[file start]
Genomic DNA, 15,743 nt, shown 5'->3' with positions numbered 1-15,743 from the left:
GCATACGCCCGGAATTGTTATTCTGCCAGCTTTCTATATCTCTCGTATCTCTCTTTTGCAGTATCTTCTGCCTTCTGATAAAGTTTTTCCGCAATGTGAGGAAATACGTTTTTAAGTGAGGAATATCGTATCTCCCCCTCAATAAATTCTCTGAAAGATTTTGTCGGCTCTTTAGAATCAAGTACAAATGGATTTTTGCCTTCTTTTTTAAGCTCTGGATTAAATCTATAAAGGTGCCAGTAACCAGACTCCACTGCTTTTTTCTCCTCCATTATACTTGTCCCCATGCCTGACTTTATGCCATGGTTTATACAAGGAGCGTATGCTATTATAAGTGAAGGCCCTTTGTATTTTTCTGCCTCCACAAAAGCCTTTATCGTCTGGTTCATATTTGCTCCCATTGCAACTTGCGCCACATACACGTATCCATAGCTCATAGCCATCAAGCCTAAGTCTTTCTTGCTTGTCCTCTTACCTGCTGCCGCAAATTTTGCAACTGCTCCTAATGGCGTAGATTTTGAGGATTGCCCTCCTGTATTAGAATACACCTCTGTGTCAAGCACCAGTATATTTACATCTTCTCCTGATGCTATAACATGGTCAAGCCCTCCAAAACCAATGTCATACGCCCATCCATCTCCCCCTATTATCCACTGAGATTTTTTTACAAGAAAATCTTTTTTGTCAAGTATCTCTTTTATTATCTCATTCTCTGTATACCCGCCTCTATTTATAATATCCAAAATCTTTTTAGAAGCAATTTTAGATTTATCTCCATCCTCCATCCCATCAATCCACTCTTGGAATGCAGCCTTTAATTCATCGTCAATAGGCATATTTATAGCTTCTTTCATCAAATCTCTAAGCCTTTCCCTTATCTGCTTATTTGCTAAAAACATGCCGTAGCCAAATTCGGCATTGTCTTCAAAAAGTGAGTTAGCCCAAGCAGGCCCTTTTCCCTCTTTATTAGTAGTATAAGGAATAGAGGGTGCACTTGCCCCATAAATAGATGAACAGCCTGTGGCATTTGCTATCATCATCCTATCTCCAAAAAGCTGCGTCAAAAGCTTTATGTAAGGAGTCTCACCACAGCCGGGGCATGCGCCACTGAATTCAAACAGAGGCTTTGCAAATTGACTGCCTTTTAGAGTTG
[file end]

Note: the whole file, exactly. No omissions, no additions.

Genomic DNA, 15,743 nt, shown 5'->3' with positions numbered 1-15,743 from the left:
GCATACGCCCGGAATTGTTATTCTGCCAGCTTTCTATATCTCTCGTATCTCTCTTTTGCAGTATCTTCTGCCTTCTGATAAAGTTTTTCCGCAATGTGAGGAAATACGTTTTTAAGTGAGGAATATCGTATCTCCCCCTCAATAAATTCTCTGAAAGATTTTGTCGGCTCTTTAGAATCAAGTACAAATGGATTTTTGCCTTCTTTTTTAAGCTCTGGATTAAATCTATAAAGGTGCCAGTAACCAGACTCCACTGCTTTTTTCTCCTCCATTATACTTGTCCCCATGCCTGACTTTATGCCATGGTTTATACAAGGAGCGTATGCTATTATAAGTGAAGGCCCTTTGTATTTTTCTGCCTCCACAAAAGCCTTTATCGTCTGGTTCATATTTGCTCCCATTGCAACTTGCGCCACATACACGTATCCATAGCTCATAGCCATCAAGCCTAAGTCTTTCTTGCTTGTCCTCTTACCTGCTGCCGCAAATTTTGCAACTGCTCCTAATGGCGTAGATTTTGAGGATTGCCCTCCTGTATTAGAATACACCTCTGTGTCAAGCACCAGTATATTTACATCTTCTCCTGATGCTATAACATGGTCAAGCCCTCCAAAACCAATGTCATACGCCCATCCATCTCCCCCTATTATCCACTGAGATTTTTTTACAAGAAAATCTTTTTTGTCAAGTATCTCTTTTATTATCTCATTCTCTGTATACCCGCCTCTATTTATAATATCCAAAATCTTTTTAGAAGCAATTTTAGATTTATCTCCATCCTCCATCCCATCAATCCACTCTTGGAATGCAGCCTTTAATTCATCGTCAATAGGCATATTTATAGCTTCTTTCATCAAATCTCTAAGCCTTTCCCTTATCTGCTTATTTGCTAAAAACATGCCGTAGCCAAATTCGGCATTGTCTTCAAAAAGTGAGTTAGCCCAAGCAGGCCCTTTTCCCTCTTTATTAGTAGTATAAGGAATAGAGGGTGCACTTGCCCCATAAATAGATGAACAGCCTGTGGCATTTGCTATCATCATCCTATCTCCAAAAAGCTGCGTCAAAAGCTTTATGTAAGGAGTCTCACCACAGCCGGGGCATGCGCCACTGAATTCAAACAGAGGCTTTGCAAATTGACTGCCTTTTAGAGTTG